Canadian Chaplains and breaking the Drocourt-Queant line.
By 17 August, the Canadian Corps had clawed deeply into German lines at Amiens. As the push ground down in the maze of old 1916 trenches, General Currie and Third Army Commander Rawlinson pushed for a relocation of the Canadians to where the Germans would not expect an attack. British Commander Douglas Haig concurred and persuaded the Supreme Allied Commander Ferdinand Foch to agree. Currie’s force was transferred to General Horne at Arras. Here the Germans had fortified a strong belt of defences, thirty kilometers deep, as far back as the partially-drained Canal du Nord. Behind it lay Cambrai. If the Canadians could break in here, the German defences southwards would be turned and the whole front opened for exploitation.
The Canadians had to work fast: Currie had two divisions in the line by August 23. They would jump off three days later, backed by the other two divisions and the 51st Highland Division. Twenty-six Brigades of Artillery and one British Tank Brigade joined in the attack. The first skirmishes at Neuville-Vitasse were over in minutes: hearing the Canadians were in the line, the German defenders were already evacuating the objective when the attack began at 3.am. After great initial gains the offensive ground down in heavy rain, bogged tanks and accidental attack by friendly air forces. When the Canadians finally outran the range of their guns, it was time to pause.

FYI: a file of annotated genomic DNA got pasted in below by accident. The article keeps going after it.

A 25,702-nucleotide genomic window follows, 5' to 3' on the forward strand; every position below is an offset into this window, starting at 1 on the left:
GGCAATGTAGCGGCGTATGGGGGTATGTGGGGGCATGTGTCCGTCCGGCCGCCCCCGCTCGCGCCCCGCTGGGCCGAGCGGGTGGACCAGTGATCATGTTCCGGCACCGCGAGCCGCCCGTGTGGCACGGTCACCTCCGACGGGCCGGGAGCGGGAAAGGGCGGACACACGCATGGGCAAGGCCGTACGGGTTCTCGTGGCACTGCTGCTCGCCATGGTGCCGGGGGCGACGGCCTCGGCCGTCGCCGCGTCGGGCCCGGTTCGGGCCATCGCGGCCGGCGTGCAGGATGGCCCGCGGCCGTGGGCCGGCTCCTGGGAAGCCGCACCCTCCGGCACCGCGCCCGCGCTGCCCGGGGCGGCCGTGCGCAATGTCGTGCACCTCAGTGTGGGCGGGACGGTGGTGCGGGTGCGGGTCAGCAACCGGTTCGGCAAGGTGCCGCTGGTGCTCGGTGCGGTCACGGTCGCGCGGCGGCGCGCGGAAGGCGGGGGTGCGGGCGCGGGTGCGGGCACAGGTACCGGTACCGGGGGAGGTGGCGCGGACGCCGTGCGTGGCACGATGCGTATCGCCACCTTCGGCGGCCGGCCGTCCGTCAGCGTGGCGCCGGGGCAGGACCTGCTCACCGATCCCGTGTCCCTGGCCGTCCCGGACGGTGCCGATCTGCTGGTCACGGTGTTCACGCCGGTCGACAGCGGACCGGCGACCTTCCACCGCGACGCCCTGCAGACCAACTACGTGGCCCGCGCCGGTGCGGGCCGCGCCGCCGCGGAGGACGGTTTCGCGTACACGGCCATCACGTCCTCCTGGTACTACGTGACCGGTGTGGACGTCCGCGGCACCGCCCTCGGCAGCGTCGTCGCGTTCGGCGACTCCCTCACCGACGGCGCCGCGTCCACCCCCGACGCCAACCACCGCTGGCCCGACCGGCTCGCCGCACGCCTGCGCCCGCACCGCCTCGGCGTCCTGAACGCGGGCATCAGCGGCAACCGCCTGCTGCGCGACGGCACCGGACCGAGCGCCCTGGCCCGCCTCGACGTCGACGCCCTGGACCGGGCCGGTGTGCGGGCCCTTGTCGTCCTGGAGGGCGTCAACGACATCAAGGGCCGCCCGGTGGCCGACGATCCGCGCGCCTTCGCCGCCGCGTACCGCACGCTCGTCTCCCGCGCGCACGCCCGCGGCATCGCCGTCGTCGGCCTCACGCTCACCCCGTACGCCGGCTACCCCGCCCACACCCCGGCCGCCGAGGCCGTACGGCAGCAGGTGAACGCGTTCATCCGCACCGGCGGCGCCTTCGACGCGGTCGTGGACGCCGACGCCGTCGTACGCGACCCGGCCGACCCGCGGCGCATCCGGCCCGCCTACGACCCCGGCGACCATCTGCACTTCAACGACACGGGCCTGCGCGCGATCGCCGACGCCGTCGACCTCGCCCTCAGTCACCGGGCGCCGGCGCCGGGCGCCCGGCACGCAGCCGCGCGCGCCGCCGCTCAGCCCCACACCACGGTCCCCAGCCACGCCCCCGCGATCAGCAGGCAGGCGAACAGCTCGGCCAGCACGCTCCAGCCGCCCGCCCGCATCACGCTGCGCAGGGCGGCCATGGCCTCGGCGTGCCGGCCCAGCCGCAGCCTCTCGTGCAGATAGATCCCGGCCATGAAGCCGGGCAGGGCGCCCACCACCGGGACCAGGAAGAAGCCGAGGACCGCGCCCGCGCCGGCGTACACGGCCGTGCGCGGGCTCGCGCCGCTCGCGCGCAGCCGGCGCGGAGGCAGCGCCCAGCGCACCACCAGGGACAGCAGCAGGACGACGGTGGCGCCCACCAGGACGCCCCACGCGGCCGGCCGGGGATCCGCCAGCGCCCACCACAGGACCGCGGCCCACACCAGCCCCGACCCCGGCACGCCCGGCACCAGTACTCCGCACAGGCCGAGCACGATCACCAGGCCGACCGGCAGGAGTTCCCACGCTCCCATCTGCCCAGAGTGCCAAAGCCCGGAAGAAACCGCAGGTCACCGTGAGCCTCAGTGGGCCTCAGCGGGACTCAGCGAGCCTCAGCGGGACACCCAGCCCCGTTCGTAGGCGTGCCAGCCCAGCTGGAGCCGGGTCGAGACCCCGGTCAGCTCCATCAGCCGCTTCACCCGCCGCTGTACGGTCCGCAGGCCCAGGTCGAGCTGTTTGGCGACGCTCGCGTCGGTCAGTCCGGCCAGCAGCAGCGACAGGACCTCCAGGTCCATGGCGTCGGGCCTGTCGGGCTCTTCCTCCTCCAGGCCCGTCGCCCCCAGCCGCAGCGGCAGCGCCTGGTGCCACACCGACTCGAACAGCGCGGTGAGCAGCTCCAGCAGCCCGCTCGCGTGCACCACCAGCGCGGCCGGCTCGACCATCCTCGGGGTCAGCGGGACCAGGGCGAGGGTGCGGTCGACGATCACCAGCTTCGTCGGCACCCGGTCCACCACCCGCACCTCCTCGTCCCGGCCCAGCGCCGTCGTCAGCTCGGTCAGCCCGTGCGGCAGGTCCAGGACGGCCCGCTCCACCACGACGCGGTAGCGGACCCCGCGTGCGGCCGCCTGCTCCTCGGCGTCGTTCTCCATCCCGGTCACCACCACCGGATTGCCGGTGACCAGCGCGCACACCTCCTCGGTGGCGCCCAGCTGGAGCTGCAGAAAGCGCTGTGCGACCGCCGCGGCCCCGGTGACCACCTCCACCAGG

On 30 August the First Division carried out a textbook breakthrough and capture of the critical launching points for the new attack and held them against heavy counter-attacks. Currie planned a renewed attack for 2 September while his guns blasted fields of uncut wire. Altogether, over 101,000 Canadians and 47,000 British troops were under his command.